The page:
Scala in Depth

Author: Joshua D. Suereth
Publisher: Manning
Pages: 304
ISBN: 978-1935182702
Audience: Existing Scala programmers
Rating: 4.5
Reviewer: Alex Armstrong

Scala is a hot language, especially for Java programmers. Is an in depth view exactly what you need?

The problem with Scala is that it is different. This of course is also its attraction. It runs on the JVM and can work happily with Java and other JVM languages. This makes it interesting to any existing Java project or programmer wanting to inject some new ways of doing things. However, Scala is an object-oriented functional language, and while the object-oriented part might be familiar functional programming is not the mind set of the average programmer.

This particular book is a sort of introduction to Scala, but it really is only suitable for a programmer who already knows the language. In fact the more Scala you know, the more you will get from this book.

How can a book be an introduction and yet demand that you already know the language? Because when it comes to Scala, and other functional languages, it is quite possible to learn the language without really understanding what it is all about. You can treat Scala in a way that is more like Java than Scala.

What this book sets out to do is educate you in the ways of thinking of a functional programmer and a Scala functional programmer in particular.

 

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It starts off with a chapter that sings the praises of Scala, which is fine if you know a little about the language. Before the book even gets into any details of the language, it is explaining how it interacts with the JVM.  If you have never really understood functional programming this chapter does a good job of trying to convert you.

Chapter 2 is called "The Core Rules" and it explains how you should use Scala and draws attention to the sort of things that Java programmer continue to do and so misuse Scala. Next we have coding conventions which are actually more important than you might imagine. Chapter 4 focuses on object orientation in Scala.. Chapter 5 deals with implicits, 6 goes on to the type system and 7 covers the way you should use implicits and types together.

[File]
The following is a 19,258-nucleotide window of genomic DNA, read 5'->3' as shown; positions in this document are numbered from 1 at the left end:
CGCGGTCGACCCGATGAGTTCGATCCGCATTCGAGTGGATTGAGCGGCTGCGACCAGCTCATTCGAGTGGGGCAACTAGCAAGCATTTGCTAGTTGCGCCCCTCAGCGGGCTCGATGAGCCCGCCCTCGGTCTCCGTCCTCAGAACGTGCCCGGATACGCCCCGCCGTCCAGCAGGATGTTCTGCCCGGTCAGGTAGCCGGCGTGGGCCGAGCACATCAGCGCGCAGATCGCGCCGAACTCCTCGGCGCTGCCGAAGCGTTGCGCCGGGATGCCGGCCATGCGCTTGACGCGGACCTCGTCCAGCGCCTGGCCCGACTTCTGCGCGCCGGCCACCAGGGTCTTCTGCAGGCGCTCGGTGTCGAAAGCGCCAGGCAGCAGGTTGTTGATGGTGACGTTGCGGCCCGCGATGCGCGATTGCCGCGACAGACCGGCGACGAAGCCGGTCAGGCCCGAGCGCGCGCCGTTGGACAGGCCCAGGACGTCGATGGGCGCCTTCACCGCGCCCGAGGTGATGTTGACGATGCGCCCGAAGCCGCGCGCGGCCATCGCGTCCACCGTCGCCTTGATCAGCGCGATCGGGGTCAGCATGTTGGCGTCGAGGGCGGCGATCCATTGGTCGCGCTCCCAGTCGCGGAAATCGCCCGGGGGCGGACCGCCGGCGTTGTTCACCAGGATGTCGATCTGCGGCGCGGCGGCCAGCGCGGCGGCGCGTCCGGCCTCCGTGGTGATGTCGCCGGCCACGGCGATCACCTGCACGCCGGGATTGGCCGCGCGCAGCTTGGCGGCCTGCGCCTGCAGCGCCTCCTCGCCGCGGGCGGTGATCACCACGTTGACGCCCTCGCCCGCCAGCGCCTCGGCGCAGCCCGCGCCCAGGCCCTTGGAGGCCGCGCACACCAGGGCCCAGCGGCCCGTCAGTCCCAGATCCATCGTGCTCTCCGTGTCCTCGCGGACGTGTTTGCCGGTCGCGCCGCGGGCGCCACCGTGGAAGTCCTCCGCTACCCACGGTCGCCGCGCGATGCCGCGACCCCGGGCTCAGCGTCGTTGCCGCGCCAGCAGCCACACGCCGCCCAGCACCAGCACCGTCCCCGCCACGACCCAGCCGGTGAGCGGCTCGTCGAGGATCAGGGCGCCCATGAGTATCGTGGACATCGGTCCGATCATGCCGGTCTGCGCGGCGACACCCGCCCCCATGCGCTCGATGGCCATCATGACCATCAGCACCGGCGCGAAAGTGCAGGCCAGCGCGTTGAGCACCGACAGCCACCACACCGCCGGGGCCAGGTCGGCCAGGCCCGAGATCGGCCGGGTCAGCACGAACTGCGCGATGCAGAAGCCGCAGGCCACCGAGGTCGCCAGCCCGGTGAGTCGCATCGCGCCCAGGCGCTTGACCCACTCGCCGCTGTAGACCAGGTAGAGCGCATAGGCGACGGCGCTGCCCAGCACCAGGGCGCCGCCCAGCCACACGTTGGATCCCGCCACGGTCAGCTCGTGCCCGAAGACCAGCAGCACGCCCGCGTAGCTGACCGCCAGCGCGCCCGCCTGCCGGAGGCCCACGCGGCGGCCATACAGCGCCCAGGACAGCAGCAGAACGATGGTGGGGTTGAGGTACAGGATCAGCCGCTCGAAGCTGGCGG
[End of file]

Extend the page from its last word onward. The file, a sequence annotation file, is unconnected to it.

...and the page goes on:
Chapter 8 is all about using collections - mutable and immutable. Chapter 9 deals with actors - Scala's way of dealing with asynchronous tasks.

The final two chapters round off the book with a look at mixing Java and Scala and some more advanced theoretical topics. If you have heard the term "monad" and wondered what "category theory" was all about, this is the place to find out. However, it is worth pointing out the book is not overly theoretical, even in this final chapter. Overall, the style is easy to read and the light conversational style works well.

This is a good book - perhaps even an excellent book - but only if you are the right reader. I can imagine a Java programmer picking this book up, because it does say

"Written for readers who know Java, or another OO language"

and finding the content very difficult to follow. My advice is at least to find a little out about coding in Scala before trying to read this book. The ideal would be if you were able to write a program in Scala, but were not entirely clear as to why you were doing things in a particular way.

If you fit this profile then this book is highly recommended.

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The Magic of Computer Graphics

Author: Noriko Kurachi
Publisher: CRC Press, 2011
Pages: 448
ISBN: 978-1568815770
Aimed at: Academic computer scientists who already know basics of computer graphics
Rating: 5
Pros: Covers topics neglected elsewhere; a mathematical approach
Cons: No introductory level content; mathematical approach
Reviewed [ ... ]



Beginning R: The Statistical Programming Language

Author: Mark Gardener
Publisher: Wrox
Pages: 504
ISBN: 978-1118164303
Audience: Not suitable for programmers
Rating: 2
Reviewer: Mike James

R is an important language - but do you learn statistics or programming to make use of it? 


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